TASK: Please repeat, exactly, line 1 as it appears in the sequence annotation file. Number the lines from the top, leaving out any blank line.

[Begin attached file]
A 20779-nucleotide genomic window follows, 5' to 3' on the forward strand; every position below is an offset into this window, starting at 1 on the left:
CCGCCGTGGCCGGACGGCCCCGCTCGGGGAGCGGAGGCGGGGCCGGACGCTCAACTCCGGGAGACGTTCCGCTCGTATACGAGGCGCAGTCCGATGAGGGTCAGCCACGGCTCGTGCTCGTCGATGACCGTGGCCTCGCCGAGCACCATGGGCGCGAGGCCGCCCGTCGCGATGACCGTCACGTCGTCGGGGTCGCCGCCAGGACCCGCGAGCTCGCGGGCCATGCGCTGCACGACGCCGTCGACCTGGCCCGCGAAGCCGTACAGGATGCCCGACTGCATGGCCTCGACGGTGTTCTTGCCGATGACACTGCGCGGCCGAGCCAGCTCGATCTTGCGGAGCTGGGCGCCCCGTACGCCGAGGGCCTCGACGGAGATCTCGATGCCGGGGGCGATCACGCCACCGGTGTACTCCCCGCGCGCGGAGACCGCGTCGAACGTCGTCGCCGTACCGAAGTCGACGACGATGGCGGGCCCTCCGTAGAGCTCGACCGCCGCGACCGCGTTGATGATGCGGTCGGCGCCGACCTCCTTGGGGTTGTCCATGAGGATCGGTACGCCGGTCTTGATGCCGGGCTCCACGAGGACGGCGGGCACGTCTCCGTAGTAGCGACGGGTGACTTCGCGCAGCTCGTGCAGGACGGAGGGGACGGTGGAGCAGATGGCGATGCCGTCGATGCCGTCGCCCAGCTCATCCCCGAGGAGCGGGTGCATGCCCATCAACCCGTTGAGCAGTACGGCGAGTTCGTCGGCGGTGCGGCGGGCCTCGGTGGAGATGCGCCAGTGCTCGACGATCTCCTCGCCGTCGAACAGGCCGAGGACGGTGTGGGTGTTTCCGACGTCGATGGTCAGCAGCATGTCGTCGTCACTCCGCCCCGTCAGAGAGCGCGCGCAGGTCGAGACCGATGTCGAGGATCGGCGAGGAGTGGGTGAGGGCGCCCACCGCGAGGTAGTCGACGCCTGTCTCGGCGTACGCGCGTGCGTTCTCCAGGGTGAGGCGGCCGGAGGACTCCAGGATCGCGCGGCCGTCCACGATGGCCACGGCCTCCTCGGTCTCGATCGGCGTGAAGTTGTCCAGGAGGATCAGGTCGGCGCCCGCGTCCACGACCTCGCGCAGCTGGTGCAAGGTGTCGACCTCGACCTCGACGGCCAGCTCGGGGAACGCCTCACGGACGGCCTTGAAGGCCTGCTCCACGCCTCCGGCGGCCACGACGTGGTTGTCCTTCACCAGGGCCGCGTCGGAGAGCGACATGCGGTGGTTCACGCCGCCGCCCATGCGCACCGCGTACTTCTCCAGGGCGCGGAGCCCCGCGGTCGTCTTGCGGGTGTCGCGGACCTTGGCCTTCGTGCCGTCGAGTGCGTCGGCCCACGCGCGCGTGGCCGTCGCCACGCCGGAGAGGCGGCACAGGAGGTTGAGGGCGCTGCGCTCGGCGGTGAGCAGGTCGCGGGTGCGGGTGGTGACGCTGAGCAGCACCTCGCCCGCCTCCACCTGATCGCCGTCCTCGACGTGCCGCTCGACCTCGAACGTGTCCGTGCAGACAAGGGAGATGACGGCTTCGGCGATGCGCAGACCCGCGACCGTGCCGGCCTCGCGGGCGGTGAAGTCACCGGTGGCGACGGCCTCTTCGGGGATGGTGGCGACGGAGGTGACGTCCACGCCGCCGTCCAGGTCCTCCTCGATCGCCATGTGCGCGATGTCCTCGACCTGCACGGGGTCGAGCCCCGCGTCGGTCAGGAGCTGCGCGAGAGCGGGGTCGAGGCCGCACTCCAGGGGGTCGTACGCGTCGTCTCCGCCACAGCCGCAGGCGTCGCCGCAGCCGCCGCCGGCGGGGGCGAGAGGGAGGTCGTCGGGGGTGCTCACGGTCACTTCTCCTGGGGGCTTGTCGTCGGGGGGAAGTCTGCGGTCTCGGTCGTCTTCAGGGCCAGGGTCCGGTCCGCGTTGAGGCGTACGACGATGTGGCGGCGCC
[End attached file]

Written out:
A 20779-nucleotide genomic window follows, 5' to 3' on the forward strand; every position below is an offset into this window, starting at 1 on the left: